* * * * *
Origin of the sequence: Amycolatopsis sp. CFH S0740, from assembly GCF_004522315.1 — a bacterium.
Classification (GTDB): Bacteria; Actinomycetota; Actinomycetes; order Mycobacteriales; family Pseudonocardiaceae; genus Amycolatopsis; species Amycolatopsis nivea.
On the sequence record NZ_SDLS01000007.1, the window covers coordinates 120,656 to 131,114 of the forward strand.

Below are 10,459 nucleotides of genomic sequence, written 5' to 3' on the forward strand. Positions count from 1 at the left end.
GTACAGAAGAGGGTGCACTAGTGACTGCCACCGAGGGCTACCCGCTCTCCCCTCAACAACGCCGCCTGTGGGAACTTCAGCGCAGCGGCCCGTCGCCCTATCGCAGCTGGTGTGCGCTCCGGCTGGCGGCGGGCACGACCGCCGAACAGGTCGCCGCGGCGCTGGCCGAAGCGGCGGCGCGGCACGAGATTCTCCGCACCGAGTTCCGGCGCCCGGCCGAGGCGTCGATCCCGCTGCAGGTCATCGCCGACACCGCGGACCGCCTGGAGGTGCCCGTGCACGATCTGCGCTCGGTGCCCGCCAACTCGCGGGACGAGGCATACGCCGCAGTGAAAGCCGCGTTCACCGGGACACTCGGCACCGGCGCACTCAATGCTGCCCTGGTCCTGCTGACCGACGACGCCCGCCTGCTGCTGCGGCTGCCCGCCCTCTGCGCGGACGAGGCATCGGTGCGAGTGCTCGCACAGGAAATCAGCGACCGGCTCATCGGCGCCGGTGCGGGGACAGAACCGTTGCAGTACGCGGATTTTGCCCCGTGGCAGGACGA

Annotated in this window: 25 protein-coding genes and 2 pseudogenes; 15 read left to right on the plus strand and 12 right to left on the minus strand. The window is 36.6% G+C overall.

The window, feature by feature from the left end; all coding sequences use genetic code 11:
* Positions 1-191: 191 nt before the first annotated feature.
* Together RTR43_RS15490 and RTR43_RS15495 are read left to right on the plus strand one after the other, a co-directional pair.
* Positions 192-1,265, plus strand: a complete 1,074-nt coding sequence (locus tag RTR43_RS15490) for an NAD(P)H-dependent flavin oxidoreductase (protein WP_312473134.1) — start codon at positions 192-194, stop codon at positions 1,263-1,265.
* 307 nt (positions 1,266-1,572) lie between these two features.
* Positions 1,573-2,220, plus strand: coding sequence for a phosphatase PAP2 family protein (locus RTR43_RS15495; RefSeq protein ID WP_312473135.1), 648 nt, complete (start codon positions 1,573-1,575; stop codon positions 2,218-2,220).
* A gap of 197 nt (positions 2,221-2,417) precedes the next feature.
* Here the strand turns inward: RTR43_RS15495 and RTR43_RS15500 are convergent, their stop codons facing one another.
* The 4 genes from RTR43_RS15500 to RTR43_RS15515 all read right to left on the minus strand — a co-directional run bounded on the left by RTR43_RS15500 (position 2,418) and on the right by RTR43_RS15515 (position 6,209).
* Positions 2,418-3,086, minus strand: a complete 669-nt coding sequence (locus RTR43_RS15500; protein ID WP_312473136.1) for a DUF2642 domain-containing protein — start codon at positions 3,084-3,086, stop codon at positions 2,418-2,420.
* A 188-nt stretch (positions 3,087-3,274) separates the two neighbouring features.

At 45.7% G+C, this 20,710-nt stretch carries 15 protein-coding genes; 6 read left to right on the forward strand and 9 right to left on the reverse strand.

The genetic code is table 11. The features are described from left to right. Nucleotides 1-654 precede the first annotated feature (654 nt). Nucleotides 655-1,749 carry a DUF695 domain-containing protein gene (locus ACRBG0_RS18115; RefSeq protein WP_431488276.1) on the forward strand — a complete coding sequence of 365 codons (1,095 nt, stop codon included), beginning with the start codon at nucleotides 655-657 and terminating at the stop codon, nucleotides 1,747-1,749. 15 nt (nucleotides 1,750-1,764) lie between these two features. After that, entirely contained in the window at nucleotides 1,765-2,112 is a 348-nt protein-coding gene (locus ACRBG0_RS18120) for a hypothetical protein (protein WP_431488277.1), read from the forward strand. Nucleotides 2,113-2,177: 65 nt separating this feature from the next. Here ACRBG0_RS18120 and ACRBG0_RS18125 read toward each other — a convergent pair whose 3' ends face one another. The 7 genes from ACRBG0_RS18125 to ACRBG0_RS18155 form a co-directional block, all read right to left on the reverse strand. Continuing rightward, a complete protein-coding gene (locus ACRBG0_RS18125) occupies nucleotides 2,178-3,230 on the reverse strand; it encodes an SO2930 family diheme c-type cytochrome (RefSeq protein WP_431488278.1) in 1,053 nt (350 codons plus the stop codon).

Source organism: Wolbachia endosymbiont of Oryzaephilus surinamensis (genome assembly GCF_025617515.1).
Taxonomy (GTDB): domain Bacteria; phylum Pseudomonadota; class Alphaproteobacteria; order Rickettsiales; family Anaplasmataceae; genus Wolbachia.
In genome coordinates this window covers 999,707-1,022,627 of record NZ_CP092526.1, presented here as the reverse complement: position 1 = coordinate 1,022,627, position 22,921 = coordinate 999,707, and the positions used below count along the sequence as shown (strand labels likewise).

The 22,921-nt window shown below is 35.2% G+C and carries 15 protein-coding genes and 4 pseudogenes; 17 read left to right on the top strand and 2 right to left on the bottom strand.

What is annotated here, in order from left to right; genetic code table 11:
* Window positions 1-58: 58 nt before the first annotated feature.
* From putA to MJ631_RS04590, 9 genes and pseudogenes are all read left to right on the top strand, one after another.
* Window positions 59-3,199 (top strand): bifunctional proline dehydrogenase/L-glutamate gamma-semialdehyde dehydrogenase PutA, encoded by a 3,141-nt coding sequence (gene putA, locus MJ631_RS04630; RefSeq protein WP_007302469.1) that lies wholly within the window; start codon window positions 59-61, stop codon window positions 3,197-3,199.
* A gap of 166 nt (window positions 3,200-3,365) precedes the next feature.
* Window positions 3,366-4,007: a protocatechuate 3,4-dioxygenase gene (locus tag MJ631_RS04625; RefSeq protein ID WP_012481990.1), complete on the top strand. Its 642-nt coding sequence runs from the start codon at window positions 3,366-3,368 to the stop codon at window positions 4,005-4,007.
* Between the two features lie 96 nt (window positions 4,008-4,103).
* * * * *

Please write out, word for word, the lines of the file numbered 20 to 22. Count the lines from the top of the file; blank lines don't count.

Source organism: Wolbachia endosymbiont of Oryzaephilus surinamensis (genome assembly GCF_025617515.1).
Taxonomy (GTDB): domain Bacteria; phylum Pseudomonadota; class Alphaproteobacteria; order Rickettsiales; family Anaplasmataceae; genus Wolbachia.
In genome coordinates this window covers 999,707-1,022,627 of record NZ_CP092526.1, presented here as the reverse complement: position 1 = coordinate 1,022,627, position 22,921 = coordinate 999,707, and the positions used below count along the sequence as shown (strand labels likewise).